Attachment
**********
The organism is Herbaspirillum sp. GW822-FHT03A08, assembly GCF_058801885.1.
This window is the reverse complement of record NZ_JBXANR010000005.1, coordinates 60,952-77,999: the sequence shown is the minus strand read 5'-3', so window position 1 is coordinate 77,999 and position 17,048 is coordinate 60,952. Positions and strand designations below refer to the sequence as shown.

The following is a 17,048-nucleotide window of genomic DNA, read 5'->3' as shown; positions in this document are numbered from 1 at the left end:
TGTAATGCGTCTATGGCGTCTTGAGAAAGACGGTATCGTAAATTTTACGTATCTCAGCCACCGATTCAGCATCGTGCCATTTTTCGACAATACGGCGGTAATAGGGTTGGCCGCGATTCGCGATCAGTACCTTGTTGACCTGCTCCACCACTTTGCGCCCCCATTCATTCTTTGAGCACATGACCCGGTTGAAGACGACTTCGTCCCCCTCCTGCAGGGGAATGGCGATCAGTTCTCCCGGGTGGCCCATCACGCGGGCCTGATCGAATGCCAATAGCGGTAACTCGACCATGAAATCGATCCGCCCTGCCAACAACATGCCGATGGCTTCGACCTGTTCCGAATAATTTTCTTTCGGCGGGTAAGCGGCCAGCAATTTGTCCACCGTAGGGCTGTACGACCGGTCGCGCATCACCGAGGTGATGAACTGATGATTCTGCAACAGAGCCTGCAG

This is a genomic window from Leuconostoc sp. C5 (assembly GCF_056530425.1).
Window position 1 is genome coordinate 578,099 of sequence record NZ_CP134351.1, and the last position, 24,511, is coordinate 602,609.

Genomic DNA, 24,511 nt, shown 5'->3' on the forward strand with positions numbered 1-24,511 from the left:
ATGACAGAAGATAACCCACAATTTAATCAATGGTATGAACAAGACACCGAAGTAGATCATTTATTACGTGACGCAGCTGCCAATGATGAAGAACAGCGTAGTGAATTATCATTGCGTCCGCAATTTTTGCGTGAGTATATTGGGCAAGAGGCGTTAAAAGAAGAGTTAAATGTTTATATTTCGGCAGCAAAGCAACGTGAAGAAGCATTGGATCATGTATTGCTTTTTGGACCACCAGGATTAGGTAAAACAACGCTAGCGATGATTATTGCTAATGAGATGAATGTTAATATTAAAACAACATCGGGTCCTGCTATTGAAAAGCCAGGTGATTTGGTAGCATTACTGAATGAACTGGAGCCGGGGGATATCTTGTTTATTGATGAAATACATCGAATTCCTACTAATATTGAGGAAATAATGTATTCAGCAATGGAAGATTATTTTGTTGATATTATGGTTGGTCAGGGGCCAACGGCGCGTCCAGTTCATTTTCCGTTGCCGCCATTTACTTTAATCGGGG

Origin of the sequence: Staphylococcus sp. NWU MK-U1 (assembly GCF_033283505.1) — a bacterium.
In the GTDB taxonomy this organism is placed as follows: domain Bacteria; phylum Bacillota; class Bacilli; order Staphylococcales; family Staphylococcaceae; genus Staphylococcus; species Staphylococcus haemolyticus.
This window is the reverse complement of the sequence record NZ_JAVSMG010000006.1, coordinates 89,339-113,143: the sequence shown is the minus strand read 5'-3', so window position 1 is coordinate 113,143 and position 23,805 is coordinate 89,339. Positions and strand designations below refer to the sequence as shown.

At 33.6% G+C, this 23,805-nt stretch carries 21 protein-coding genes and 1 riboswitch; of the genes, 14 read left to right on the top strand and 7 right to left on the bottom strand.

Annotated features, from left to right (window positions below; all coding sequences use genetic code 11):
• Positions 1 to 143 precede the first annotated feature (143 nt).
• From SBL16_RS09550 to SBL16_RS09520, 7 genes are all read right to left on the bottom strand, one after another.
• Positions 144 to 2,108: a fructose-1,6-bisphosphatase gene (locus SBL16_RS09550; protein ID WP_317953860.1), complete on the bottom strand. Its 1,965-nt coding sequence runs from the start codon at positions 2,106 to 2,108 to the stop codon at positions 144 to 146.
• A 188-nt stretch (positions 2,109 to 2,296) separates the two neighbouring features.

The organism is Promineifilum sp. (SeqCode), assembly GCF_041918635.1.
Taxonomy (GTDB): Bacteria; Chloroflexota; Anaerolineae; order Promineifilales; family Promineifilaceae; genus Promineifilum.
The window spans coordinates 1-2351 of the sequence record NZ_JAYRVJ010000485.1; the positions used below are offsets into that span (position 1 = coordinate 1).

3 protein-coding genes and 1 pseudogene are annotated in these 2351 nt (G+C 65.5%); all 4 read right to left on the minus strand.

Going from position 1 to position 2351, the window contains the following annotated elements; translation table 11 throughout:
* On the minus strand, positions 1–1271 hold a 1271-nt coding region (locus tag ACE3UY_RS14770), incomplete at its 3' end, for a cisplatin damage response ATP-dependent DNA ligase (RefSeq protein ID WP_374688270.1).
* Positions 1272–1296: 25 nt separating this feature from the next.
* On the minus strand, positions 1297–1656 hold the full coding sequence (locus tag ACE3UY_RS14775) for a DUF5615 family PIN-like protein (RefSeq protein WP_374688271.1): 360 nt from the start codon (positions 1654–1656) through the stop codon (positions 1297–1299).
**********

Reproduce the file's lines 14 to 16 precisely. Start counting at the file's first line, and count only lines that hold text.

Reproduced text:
• Positions 1 to 143 precede the first annotated feature (143 nt).
• From SBL16_RS09550 to SBL16_RS09520, 7 genes are all read right to left on the bottom strand, one after another.
• Positions 144 to 2,108: a fructose-1,6-bisphosphatase gene (locus SBL16_RS09550; protein ID WP_317953860.1), complete on the bottom strand. Its 1,965-nt coding sequence runs from the start codon at positions 2,106 to 2,108 to the stop codon at positions 144 to 146.